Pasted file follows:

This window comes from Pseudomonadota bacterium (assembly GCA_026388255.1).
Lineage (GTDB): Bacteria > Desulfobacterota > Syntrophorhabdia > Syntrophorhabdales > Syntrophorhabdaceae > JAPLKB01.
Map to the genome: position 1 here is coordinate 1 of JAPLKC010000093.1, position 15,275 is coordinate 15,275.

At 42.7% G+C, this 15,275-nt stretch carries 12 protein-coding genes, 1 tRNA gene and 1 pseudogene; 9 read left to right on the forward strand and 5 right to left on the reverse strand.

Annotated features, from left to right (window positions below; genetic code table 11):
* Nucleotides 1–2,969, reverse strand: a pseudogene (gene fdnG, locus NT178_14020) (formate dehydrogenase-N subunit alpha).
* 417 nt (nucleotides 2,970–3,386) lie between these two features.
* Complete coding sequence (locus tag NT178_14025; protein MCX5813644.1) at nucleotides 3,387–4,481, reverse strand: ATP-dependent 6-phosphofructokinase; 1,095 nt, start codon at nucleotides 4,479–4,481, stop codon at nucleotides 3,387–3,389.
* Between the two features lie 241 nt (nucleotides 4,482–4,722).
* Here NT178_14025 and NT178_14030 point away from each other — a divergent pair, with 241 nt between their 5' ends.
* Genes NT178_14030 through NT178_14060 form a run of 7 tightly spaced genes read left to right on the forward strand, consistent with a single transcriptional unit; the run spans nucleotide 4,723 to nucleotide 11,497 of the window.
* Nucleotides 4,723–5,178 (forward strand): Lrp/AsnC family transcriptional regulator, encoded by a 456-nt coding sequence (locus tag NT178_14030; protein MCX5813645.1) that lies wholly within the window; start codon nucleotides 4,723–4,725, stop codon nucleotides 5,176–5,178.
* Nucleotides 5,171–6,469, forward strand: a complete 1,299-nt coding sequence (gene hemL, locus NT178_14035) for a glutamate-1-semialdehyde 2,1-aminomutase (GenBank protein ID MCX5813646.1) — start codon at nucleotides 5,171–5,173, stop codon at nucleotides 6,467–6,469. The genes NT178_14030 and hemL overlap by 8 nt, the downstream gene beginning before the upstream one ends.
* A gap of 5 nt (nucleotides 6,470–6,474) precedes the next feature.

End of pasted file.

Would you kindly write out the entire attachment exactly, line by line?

This window comes from Pseudomonadota bacterium (assembly GCA_026388255.1).
Lineage (GTDB): Bacteria > Desulfobacterota > Syntrophorhabdia > Syntrophorhabdales > Syntrophorhabdaceae > JAPLKB01.
Map to the genome: position 1 here is coordinate 1 of JAPLKC010000093.1, position 15,275 is coordinate 15,275.

At 42.7% G+C, this 15,275-nt stretch carries 12 protein-coding genes, 1 tRNA gene and 1 pseudogene; 9 read left to right on the forward strand and 5 right to left on the reverse strand.

Annotated features, from left to right (window positions below; genetic code table 11):
* Nucleotides 1–2,969, reverse strand: a pseudogene (gene fdnG, locus NT178_14020) (formate dehydrogenase-N subunit alpha).
* 417 nt (nucleotides 2,970–3,386) lie between these two features.
* Complete coding sequence (locus tag NT178_14025; protein MCX5813644.1) at nucleotides 3,387–4,481, reverse strand: ATP-dependent 6-phosphofructokinase; 1,095 nt, start codon at nucleotides 4,479–4,481, stop codon at nucleotides 3,387–3,389.
* Between the two features lie 241 nt (nucleotides 4,482–4,722).
* Here NT178_14025 and NT178_14030 point away from each other — a divergent pair, with 241 nt between their 5' ends.
* Genes NT178_14030 through NT178_14060 form a run of 7 tightly spaced genes read left to right on the forward strand, consistent with a single transcriptional unit; the run spans nucleotide 4,723 to nucleotide 11,497 of the window.
* Nucleotides 4,723–5,178 (forward strand): Lrp/AsnC family transcriptional regulator, encoded by a 456-nt coding sequence (locus tag NT178_14030; protein MCX5813645.1) that lies wholly within the window; start codon nucleotides 4,723–4,725, stop codon nucleotides 5,176–5,178.
* Nucleotides 5,171–6,469, forward strand: a complete 1,299-nt coding sequence (gene hemL, locus NT178_14035) for a glutamate-1-semialdehyde 2,1-aminomutase (GenBank protein ID MCX5813646.1) — start codon at nucleotides 5,171–5,173, stop codon at nucleotides 6,467–6,469. The genes NT178_14030 and hemL overlap by 8 nt, the downstream gene beginning before the upstream one ends.
* A gap of 5 nt (nucleotides 6,470–6,474) precedes the next feature.